As Tax Day draws near (April 15), new CivicScience data show 66% of Americans who are filing this year report they have already filed their taxes (n=1,800+ responses in April 2024). Here are three highlights that check in with how tax filing went this year, including expectations for tax payments and refunds, top filing concerns, and where people turned for tax advice.

1. A Growing Percentage Owed More Than Expected

Over the course of the 2024 tax season, Americans are more likely to say they owed money unexpectedly or owed more than expected this year compared to last year. After rebasing to eliminate those who are not yet sure of what they will owe or receive, a year-over-year comparison shows a steadily growing percentage who report they owed more than expected, from 20% in 2021 to 29% this year.

The percentage of those who say they received less money back than expected remained the same as last year (30%), however there is a major change in expectations for tax refund billing and refund amounts over the last four years.

Join the Conversation: Was your tax refund bigger or smaller than you expected?

Further analysis suggests a correlation between tax refunds and economic sentiment. Within the past 30 days, a whopping 63% of those who owed more than anticipated are far more likely to report being ‘very’ concerned about the current state of the U.S. economy and jobs, compared to just 45% who were billed or refunded as expected. Higher income-earning households (earning $100K or more annually) are the most likely to say they owed more money than expected.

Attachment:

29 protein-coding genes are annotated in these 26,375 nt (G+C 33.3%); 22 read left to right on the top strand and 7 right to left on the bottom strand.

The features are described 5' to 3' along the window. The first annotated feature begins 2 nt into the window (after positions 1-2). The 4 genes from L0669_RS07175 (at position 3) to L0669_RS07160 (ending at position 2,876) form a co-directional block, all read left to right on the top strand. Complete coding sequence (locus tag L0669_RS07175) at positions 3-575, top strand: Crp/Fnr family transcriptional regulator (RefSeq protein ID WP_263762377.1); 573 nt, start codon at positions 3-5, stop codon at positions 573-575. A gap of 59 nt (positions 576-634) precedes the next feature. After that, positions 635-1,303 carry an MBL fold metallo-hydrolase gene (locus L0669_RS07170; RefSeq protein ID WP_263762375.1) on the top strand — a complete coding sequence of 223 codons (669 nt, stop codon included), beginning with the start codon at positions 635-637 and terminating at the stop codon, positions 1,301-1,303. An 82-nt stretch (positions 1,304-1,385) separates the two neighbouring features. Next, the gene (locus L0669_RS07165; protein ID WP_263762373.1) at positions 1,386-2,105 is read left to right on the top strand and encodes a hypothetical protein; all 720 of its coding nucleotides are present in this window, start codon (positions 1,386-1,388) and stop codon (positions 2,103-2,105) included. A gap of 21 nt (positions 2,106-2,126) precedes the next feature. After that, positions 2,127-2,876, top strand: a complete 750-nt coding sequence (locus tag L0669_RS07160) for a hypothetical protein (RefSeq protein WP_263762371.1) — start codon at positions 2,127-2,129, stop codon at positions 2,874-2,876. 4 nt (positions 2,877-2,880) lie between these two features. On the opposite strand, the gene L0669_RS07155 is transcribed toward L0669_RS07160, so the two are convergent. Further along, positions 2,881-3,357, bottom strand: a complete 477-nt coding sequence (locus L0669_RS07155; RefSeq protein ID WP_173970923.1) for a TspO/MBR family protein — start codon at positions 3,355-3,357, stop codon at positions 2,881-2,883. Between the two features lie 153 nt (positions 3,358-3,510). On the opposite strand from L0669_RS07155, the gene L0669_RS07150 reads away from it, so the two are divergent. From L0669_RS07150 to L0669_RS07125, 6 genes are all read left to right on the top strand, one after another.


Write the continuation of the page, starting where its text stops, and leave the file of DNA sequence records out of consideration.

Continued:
This is key in the context of the recent drop in economic sentiment, with confidence in the U.S. economy and job market declining the most during the last week of March and first week of April. Perhaps the final weeks of tax season helped to fuel the downturn, as more Americans filed their returns, made payments, and received (or did not receive) refunds.

2. Tax Concerns Ranked

Tax season can be a stressful time for American households. New data reveal that the majority of U.S. adults (53%) have at least some type of concern about filing their taxes this year. Many are worried about making a mistake, followed by not having enough money to pay taxes due. Around 1-in-10 consumers are concerned about being audited.

3. Social Media Is One Source for Tax Advice

Many Americans want to educate themselves about taxes and finances, yet where to turn for knowledge and advice can be equally as confusing as the tax filing process. New data show that 86% of consumers look for tax advice. The majority are likely to turn to a personal accountant or tax preparation service, such as H&R Block. Adults under age 35 are far more likely to rely on the advice of family and friends and social media.

In fact, 10% of those aged 25-34 and 13% of those aged 18-24 say they are most likely to turn to social media for tax advice. This could be cause for concern, as reports have recently surfaced warning of bad tax advice coming from channels on TikTok and other social media platforms.

Take Our Poll: What’s the status of your taxes?

Looking for more tax season insights, including how your target audiences plan to spend their tax refunds this year? Contact us now to see these trends through the lens of your customers.